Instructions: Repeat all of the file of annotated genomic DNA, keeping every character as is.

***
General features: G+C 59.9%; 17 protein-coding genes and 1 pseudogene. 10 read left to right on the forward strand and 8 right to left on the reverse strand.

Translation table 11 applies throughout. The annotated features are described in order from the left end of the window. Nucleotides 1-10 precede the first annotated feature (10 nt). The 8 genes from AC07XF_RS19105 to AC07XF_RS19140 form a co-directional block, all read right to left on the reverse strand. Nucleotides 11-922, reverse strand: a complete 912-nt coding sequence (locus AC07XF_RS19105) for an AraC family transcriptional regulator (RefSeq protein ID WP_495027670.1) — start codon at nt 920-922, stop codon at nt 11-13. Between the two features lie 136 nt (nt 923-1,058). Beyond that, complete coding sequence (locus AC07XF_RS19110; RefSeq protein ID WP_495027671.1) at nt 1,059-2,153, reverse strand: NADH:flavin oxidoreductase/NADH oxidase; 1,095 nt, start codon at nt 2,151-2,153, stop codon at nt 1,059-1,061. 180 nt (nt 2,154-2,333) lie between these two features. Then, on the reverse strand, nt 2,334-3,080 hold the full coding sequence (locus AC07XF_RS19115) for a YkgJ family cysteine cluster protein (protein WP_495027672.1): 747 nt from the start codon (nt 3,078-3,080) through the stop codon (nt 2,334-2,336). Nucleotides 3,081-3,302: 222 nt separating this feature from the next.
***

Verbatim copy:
General features: G+C 59.9%; 17 protein-coding genes and 1 pseudogene. 10 read left to right on the forward strand and 8 right to left on the reverse strand.

Translation table 11 applies throughout. The annotated features are described in order from the left end of the window. Nucleotides 1-10 precede the first annotated feature (10 nt). The 8 genes from AC07XF_RS19105 to AC07XF_RS19140 form a co-directional block, all read right to left on the reverse strand. Nucleotides 11-922, reverse strand: a complete 912-nt coding sequence (locus AC07XF_RS19105) for an AraC family transcriptional regulator (RefSeq protein ID WP_495027670.1) — start codon at nt 920-922, stop codon at nt 11-13. Between the two features lie 136 nt (nt 923-1,058). Beyond that, complete coding sequence (locus AC07XF_RS19110; RefSeq protein ID WP_495027671.1) at nt 1,059-2,153, reverse strand: NADH:flavin oxidoreductase/NADH oxidase; 1,095 nt, start codon at nt 2,151-2,153, stop codon at nt 1,059-1,061. 180 nt (nt 2,154-2,333) lie between these two features. Then, on the reverse strand, nt 2,334-3,080 hold the full coding sequence (locus AC07XF_RS19115) for a YkgJ family cysteine cluster protein (protein WP_495027672.1): 747 nt from the start codon (nt 3,078-3,080) through the stop codon (nt 2,334-2,336). Nucleotides 3,081-3,302: 222 nt separating this feature from the next.